The Daily Brew

Friday, April 11, 2003:

More Fighting To Do
© April 11, 2003
The Daily Brew

Nothing more thoroughly demonstrates the short memories and profound ignorance of the grass roots Republican base than the gloating over what has been presented as the end of the war in Iraq. As always, the media partnership with the White House is to blame.

The official script for "Operation Iraqi Freedom" apparently was to read like a spaghetti western, a showdown between Bush and Saddam at the Baghdad Corral. From the beginning of the conflict, the media and the administration presented the month long war as a nip and tuck battle. Given the facts on the ground, it was an audacious display of coordinated spin.

Arguments prior to the war concerned mostly the length of the cakewalk. Even as it happened, the raw facts showed the American military chewing up sporadic Iraqi resistance like a plow through a field. Nevertheless, from the moment the invasion began, the media breathlessly presented every small arms attack on an A1 Abrams tank as having the potential to turn the conflict into an American defeat. The ruse was so contrary to the reality that it must have been getting hard to do with a straight face. Fortunately for the script writers, the fall of Saddam's statue in Baghdad provided the perfect telegenic moment where the media and the administration could triumphantly declare victory.

So as the statue fell, all across the cable networks the familiar chorus of instant pundits fell into line, treating the moment as though it provided some sort of closure, and praising the White House as though it had just won the Superbowl. The military did its part to keep the news on message by attacking foreign news organizations that strayed from the triumphant reporting of pre-approved, "embedded" journalists. Never in the history of warfare had the presentation of a conflict been more thoroughly controlled, and as a result, never in the history of warfare had the actual uncertainties created by instigators of the conflict been more thoroughly ignored. The absurdity of the presentation; the total integration of White House and media spin, would have been comical if propaganda weren't effective in influencing the opinions of a gullible public.

Even mildly educated viewers were bewildered at the spectacle. After all, the eventual conquest of Saddam's regime in Iraq was perhaps the only predictable event of the whole war. Thoughtful people had been discussing the complexities of dealing with the aftermath of the conflict for over a year, ever since the administration telegraphed its determination that war was inevitable, regardless of what Saddam Hussein did or did not do. For all but the most easily led astray, the fall of Saddam represented the opening of Pandora's box. Yet the media reported the event as though it somehow provided closure. Of course, in a sense, it did. It represented the end of the period where the Bush administration could control or even predict the events it had just unleashed.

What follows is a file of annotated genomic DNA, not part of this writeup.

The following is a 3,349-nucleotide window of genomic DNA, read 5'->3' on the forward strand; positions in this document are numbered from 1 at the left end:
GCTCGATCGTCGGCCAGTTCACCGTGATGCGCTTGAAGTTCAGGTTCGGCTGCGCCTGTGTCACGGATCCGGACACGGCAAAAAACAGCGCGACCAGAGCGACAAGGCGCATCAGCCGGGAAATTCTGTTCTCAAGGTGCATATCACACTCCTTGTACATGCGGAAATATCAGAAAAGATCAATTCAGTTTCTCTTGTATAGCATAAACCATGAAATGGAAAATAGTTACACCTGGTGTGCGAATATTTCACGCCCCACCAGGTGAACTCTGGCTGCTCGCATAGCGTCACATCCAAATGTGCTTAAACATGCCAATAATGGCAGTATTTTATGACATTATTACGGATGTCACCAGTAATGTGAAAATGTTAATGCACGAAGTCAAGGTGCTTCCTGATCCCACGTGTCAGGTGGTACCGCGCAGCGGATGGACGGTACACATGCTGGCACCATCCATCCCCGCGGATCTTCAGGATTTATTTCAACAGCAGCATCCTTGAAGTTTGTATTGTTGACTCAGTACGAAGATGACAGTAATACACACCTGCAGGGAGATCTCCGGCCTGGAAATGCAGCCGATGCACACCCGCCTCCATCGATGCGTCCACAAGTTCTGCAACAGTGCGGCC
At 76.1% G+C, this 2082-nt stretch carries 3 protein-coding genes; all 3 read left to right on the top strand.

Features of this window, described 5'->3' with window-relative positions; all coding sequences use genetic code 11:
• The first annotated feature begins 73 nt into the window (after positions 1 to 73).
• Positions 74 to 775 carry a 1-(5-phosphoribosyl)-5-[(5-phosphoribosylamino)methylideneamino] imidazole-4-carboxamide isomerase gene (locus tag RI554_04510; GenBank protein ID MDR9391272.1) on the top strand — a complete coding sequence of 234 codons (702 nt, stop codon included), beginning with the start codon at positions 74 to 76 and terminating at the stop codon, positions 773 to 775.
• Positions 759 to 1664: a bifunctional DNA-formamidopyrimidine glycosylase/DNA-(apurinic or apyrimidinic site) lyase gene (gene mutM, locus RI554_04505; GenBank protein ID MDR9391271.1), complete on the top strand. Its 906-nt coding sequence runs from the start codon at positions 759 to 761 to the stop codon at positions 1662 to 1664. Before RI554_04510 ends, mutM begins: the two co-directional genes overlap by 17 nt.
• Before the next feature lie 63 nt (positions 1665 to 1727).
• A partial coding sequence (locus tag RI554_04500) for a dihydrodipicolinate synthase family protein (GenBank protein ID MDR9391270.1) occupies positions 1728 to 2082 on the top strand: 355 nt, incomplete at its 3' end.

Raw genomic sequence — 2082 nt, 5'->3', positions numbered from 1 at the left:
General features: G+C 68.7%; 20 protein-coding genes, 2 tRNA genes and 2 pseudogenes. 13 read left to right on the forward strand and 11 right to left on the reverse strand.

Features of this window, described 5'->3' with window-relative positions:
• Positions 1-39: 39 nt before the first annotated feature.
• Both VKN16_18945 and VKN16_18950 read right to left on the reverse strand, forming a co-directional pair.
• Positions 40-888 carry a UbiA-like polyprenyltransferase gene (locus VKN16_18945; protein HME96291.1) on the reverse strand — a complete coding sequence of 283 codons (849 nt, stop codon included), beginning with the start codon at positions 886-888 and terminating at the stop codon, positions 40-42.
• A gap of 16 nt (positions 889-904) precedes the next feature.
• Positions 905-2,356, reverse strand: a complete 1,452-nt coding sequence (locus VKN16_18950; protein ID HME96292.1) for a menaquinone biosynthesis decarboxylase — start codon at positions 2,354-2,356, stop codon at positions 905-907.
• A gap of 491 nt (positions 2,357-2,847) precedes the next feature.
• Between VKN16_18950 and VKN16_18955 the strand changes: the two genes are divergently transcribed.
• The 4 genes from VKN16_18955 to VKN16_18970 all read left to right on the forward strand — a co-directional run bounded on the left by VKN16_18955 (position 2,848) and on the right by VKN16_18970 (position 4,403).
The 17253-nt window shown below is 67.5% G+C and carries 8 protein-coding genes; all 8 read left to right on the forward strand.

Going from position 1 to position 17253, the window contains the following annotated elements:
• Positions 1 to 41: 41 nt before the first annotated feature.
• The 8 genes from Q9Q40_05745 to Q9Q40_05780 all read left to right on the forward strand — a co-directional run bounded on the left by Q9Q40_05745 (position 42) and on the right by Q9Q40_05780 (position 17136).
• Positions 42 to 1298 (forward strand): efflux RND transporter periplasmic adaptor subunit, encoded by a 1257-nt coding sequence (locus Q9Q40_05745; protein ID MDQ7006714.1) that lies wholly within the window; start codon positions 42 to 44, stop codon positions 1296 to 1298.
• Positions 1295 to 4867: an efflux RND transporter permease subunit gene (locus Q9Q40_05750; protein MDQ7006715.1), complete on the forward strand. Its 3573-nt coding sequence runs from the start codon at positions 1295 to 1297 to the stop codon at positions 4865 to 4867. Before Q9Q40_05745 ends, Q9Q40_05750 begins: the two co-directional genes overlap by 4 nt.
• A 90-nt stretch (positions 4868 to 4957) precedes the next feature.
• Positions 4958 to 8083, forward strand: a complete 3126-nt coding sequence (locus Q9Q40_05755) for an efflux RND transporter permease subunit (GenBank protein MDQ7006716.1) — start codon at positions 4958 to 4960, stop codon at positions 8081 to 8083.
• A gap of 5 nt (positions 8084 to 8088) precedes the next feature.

Now that the war has run its official media story line, it will be interesting to see how the script develops to explain the messy realities of post war Iraq they have so far ignored. Ruling the now conquered Iraq promises to be no small feat. The most obvious flaw in the story line is the fact that "liberated" Iraqis continue to fight against US forces. Iraqi's new found "freedom" also apparently includes suicide bombers, looting, the general breakdown of most utilities, no food or water, and a civil war that threatens to erupt as a result of the ongoing political assassinations. All of these facts detract from the cable news version of the war. As the ripples of the conflict begin to erupt outside of Iraq, as with today's storming of the Iraqi embassy in Iran, the administration and the corporate media will be challenged to develop a new narrative explaining how these events somehow reflect favorably on Bush. One option, the option selected in the case of Afghanistan, would be to simply ignore such developments. Another option would be to distract the public with yet another war. If the past is any guide, the media will chose the first, and the administration will choose the second.

Common Sense // 12:35 PM


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